We also tested a few other real world areas for performance and correctness. First off, we tried a Canvas based GitHub network graph. Rendering performance is fine and rendering is accurate. We ran into issues moving the graph around as the browser was often confused about drag events. Instead of panning the graph, it often panned the entire page. This seems to be a trend in the way click/drag events are handled for Canvas objects in WebKit browsers as we've seen it on all tablets. We also tried out Canvas Cycle and it worked reasonably well. The framerate was good and we were able to change the scene without issue. Seeing how well the browser was going, we threw some more dynamic canvas animations at it and it worked at fairly reasonable frame-rates.
Next up, SVG! We tested Raphael JS demos for both static and dynamic SVG and were pleasantly greeted with very smooth SVG animations. It looks like RIM has done the work to make vector graphics high performance on the device. Many SMIL animations are also working well with good frame-rates including motion along a path for SVG shapes and text. In addition, the Playbook passes almost all the W3C SVG 1.1 test-suite. For those SVG folks who have been waiting to get their hands on a great mobile app platform for SVG. It's here!
Finally we tested embedded HTML5 audio and video. We were able to get both HTML5 audio and video working, including having video go full screen from within a web app. At times it was a bit difficult to hit the pause button, but without a doubt the functionality is all there.
Our Kitchen Sink app is built with Sencha Touch that tests all the features of Sencha Touch, our mobile web app framework. The Kitchen Sink gives mobile browsers a good workout as it exercises a huge set of browser features. As you might expect given the previous tests, the PlayBook performed well and responsiveness was reasonably snappy. We were impressed with the performance of the various transitions which gave more proof points that CSS3 is well optimized on the PlayBook.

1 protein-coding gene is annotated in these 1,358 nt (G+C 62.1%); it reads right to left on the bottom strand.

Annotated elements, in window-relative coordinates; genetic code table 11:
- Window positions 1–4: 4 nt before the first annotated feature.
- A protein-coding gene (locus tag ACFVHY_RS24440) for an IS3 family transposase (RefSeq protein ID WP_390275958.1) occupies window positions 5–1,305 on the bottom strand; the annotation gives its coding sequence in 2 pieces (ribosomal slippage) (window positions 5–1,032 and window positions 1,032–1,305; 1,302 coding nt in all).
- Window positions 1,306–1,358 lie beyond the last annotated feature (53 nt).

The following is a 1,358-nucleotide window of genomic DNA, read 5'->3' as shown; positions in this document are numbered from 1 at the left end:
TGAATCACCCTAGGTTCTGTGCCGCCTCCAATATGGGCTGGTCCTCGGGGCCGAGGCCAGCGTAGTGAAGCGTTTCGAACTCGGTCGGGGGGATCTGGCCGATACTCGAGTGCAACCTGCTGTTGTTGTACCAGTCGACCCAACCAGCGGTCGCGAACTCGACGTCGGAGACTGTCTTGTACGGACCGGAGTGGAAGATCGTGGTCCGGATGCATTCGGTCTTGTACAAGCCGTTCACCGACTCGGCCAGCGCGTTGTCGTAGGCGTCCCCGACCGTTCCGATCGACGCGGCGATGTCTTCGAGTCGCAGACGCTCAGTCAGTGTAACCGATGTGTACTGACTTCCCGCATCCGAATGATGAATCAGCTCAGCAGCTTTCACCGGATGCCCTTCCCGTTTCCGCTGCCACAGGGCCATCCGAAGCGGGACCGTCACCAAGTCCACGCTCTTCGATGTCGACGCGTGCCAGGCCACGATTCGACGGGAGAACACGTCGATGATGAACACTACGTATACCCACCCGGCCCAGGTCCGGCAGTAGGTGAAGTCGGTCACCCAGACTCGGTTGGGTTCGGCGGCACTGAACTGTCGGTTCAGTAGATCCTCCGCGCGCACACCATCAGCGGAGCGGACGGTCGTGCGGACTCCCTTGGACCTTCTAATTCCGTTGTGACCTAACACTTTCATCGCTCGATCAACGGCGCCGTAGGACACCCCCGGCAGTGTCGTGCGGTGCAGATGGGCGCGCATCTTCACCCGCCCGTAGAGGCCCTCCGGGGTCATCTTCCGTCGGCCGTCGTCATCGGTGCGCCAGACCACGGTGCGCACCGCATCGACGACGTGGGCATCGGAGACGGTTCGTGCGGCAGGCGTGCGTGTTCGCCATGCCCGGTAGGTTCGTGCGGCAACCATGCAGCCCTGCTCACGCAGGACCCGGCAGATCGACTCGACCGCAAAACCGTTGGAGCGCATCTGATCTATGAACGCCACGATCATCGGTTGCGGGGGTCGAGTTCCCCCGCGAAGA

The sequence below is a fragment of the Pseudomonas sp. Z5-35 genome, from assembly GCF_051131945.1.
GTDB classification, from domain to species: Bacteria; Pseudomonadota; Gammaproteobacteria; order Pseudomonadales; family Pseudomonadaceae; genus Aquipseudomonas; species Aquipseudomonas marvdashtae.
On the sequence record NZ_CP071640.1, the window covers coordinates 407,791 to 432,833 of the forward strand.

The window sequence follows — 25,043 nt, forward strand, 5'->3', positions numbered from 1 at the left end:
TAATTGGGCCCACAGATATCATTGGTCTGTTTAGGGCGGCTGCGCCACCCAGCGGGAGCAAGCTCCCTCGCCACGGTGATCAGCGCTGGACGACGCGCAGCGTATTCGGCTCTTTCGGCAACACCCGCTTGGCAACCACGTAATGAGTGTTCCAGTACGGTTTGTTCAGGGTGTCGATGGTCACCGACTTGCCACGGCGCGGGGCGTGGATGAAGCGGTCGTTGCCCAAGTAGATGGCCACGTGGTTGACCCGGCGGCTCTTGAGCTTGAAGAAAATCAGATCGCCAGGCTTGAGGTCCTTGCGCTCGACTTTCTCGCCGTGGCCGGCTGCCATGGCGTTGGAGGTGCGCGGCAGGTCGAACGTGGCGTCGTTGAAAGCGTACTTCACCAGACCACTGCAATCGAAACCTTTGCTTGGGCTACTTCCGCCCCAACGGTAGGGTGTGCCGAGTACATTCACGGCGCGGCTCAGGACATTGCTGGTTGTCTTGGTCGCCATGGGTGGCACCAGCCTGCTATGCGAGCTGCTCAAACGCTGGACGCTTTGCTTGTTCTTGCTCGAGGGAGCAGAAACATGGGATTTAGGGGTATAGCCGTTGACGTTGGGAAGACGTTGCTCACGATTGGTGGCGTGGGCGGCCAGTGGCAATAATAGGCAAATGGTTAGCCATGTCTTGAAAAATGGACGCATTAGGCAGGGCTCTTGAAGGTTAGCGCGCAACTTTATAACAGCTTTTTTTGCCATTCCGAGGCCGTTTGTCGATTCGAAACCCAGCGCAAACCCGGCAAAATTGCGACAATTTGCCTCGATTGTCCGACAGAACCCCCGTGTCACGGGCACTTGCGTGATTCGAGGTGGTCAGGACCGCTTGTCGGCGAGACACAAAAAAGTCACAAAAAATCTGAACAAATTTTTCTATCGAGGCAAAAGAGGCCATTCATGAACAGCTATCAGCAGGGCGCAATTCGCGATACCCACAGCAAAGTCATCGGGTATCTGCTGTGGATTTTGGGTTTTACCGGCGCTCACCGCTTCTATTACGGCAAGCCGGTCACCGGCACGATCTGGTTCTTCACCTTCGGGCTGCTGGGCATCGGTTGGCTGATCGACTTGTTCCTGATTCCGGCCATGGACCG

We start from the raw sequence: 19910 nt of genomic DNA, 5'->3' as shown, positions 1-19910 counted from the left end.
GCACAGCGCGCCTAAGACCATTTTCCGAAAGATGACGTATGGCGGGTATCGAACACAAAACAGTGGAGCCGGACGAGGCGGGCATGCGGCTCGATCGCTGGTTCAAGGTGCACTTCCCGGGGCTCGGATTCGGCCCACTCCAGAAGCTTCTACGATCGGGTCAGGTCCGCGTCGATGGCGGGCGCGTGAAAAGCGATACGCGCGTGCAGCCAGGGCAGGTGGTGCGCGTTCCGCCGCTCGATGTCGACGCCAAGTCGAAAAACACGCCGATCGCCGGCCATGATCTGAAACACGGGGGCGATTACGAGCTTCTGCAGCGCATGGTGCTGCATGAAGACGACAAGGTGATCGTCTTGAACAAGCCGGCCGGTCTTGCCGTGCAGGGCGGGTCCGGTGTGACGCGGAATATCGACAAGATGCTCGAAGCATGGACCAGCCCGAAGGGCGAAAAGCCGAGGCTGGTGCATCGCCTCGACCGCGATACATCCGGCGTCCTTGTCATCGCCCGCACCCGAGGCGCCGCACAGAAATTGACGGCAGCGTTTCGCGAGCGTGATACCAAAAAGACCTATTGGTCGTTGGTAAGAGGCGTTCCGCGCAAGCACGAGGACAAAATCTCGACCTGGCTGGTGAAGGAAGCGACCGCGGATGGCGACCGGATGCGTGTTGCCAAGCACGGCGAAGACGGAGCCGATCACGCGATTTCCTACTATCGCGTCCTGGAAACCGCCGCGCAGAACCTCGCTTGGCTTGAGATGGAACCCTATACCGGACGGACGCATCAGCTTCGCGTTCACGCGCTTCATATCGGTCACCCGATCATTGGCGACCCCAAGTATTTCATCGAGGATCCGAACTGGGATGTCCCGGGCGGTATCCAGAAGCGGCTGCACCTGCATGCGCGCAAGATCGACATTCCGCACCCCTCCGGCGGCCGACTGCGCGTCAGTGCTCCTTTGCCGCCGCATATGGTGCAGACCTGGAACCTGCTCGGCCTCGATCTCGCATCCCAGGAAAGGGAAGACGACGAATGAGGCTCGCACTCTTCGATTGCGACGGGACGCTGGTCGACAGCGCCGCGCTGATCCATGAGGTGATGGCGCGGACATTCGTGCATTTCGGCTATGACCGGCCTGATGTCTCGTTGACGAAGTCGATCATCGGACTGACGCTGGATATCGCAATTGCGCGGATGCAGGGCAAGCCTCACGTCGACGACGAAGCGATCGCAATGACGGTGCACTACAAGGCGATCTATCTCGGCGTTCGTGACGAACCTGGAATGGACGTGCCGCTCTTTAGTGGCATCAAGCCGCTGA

However, at times we did observe some rendering glitches. For example, in a couple of instances we saw text ghosting and items double-rendered. We also noticed that the PlayBook forgot the border-radius of elements and drew a square corner where there should have been a rounded one.
BlackBerry PlayBook: Suggestions for the HTML5 App Developer
Overall the BlackBerry PlayBook browser is a great implementation of WebKit on mobile. We found that we had no trouble using it to access most websites and when we put it through a bevy of HTML5/CSS3 tests the results were highly positive. For any developer building for the mobile web, the PlayBook provide a great technical platform on which to build rich experiences using HTML5 and CSS3. The only downside was that we experienced a number of browser crashes during our testing - even when we were not stressing anything bleeding edge. But since we tested without the final update from RIM, perhaps these stability issues have been addressed.
In general, we were impressed with the RIM PlayBook and we're excited to have another high quality modern browser in the tablet market. From an HTML5 developer’s view point, the PlayBook’s is easily on par with the best mobile browser in the market.